Getting set up

## Contents

This chapter will explore how to install the programs you'll need to start coding in Haskell.

Haskell is a programming language, i.e. a language in which humans can express how computers should behave. It's like writing a cooking recipe: you write the recipe and the computer executes it.

To write Haskell programs, you need a program called a Haskell compiler. A compiler is a program that takes code written in Haskell and translates it into machine code, a more primitive language that the computer understands. Using the above analogy, the compiler is the oven that bakes your batter (code) into a cookie (executable file), and it's difficult to get the recipe from an executable once it's compiled.

If you're just trying out Haskell, or are averse to downloading and installing the full compiler, you might like to try Hugs, the lightweight Haskell interpreter (it also happens to be portable). You might also like to play around with TryHaskell, an interpreter hosted online. Note that all instructions will be for GHC.

Note

UNIX users:

If you are a person who prefers to compile from source: This might be a bad idea with GHC, especially if it's the first time you install it. GHC is itself mostly written in Haskell, so trying to bootstrap it by hand from source is very tricky. Besides, the build takes a very long time and consumes a lot of disk space. If you are sure that you want to build GHC from the source, see Building and Porting GHC at the GHC homepage.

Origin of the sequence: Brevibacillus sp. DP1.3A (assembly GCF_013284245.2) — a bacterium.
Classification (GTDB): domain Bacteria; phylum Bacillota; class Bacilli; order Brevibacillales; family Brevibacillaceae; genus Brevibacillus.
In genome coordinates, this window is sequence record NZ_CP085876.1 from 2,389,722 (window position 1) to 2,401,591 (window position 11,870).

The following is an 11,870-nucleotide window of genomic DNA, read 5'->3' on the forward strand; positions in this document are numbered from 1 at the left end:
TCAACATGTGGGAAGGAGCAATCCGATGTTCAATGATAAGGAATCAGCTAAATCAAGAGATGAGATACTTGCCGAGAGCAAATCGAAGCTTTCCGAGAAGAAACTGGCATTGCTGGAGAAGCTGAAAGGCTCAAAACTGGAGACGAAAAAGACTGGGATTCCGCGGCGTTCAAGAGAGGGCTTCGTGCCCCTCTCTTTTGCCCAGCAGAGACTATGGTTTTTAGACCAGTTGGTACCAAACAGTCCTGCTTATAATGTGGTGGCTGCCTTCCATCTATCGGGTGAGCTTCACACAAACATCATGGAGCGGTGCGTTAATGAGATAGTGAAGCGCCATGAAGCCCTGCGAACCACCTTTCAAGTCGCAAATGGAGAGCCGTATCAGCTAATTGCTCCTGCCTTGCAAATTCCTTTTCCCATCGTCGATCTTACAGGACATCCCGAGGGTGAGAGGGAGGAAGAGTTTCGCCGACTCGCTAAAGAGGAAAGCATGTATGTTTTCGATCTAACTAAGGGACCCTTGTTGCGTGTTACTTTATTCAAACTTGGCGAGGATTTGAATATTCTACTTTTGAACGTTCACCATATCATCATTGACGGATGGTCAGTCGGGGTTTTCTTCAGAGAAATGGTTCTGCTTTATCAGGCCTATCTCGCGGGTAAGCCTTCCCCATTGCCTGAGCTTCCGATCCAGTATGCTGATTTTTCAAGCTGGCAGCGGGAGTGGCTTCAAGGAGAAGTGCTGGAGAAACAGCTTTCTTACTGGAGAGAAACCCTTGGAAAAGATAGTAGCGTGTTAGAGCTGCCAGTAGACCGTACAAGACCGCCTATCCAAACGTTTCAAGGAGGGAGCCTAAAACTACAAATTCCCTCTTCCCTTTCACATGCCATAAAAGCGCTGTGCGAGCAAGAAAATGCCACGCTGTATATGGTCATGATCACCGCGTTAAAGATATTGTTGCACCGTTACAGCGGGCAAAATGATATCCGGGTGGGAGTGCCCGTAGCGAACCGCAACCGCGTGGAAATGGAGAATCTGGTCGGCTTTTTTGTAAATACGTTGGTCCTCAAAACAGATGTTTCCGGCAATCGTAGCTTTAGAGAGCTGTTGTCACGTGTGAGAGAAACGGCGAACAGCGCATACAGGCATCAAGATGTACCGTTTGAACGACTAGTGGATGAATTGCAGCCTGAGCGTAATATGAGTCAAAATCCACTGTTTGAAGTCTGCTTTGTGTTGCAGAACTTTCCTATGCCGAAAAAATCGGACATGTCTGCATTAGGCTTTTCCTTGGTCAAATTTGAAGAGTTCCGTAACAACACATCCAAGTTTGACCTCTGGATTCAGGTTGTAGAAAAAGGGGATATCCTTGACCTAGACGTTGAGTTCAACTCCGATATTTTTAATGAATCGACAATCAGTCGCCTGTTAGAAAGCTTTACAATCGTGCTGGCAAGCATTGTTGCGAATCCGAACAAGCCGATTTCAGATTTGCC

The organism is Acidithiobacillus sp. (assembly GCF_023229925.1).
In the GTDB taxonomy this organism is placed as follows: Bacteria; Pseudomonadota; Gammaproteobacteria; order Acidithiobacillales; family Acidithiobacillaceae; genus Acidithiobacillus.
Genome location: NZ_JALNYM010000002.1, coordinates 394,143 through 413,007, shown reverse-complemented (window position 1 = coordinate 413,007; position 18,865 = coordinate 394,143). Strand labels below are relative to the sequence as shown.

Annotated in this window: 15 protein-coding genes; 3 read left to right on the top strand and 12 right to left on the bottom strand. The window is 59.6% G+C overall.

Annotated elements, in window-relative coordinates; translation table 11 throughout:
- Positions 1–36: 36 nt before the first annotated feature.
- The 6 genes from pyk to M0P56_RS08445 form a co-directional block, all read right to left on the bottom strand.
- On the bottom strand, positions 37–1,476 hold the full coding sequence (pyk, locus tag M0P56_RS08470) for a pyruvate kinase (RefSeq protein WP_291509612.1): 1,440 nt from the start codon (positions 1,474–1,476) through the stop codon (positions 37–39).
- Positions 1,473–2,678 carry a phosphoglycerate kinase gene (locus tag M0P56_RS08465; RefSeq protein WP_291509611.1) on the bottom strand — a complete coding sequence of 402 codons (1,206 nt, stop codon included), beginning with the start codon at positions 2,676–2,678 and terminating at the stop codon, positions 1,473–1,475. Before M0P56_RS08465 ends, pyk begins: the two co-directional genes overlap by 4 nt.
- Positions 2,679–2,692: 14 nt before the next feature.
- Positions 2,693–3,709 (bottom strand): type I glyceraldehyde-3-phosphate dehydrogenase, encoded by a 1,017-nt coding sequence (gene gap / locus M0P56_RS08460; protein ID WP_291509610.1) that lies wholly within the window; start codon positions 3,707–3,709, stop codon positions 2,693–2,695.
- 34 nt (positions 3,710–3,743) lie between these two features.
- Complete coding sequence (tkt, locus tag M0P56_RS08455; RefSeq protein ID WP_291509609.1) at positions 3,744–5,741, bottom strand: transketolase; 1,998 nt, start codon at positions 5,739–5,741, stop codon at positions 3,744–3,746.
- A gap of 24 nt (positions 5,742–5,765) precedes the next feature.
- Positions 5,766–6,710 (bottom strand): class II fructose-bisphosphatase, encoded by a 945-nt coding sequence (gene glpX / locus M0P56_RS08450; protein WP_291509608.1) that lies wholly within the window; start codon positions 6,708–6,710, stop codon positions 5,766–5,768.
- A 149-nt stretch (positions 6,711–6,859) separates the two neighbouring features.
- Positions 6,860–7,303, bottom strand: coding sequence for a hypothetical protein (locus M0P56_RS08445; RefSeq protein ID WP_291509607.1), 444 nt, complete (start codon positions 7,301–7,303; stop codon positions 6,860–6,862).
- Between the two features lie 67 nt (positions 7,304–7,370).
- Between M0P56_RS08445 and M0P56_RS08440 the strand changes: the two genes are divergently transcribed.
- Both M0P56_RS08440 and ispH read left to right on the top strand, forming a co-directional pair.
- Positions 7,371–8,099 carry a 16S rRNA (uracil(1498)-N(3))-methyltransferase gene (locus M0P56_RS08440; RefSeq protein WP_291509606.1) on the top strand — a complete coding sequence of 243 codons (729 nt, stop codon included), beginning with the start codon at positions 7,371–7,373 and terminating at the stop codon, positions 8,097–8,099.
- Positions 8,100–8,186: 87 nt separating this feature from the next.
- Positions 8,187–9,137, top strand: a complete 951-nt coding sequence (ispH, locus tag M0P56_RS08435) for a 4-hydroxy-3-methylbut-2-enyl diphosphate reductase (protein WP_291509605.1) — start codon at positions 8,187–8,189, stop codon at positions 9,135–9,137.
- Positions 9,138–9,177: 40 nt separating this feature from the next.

## Very first steps

For that, you will use the program called GHCi (the 'i' stands for 'interactive'). Depending on your operating system, perform the following steps:

• On Windows: Click Start, then Run, then type 'cmd' and hit Enter, then type `ghci` and hit Enter once more.
• On MacOS: Open the application "Terminal" found in the "Applications/Utilities" folder, type the letters `ghci` into the window that appears and hit the Enter key.
• On Linux: Open a terminal and run the `ghci` program.

You should get output that looks something like the following:

```   ___         ___ _
/ _ \ /\  /\/ __(_)
/ /_\// /_/ / /  | |      GHC Interactive, version 6.6, for Haskell 98.
/ /_\\/ __  / /___| |      http://www.haskell.org/ghc/
\____/\/ /_/\____/|_|      Type :? for help.

Prelude>
```

The first bit is GHCi's logo. It then informs you it's loading the base package, so you'll have access to most of the built-in functions and modules that come with GHC. Finally, the `Prelude>` bit is known as the prompt. This is where you enter commands, and GHCi will respond with their results.

```Prelude> 2 + 2
4
Prelude> 5 + 4 * 3
17
Prelude> 2 ^ 5
32
```

The operators are similar to what they are in other languages: `+` is addition, `*` is multiplication, and `^` is exponentiation (raising to the power of, or $a ^ b$). Note from the second example that Haskell follows standard order of operations.

Now you know how to use Haskell as a calculator. A key idea of the Haskell language is that it will always be like a calculator, except that it will become really powerful when we calculate not only with numbers, but also with other objects like characters, lists, functions, trees and even other programs (if you aren't familiar with these yet, don't worry).

GHCi is a very powerful development environment. As we progress, we'll learn how we can load source files into GHCi, and evaluate different bits of them.

The next chapter will introduce some of the basic concepts of Haskell. Let's dive into that and have a look at our first Haskell functions.

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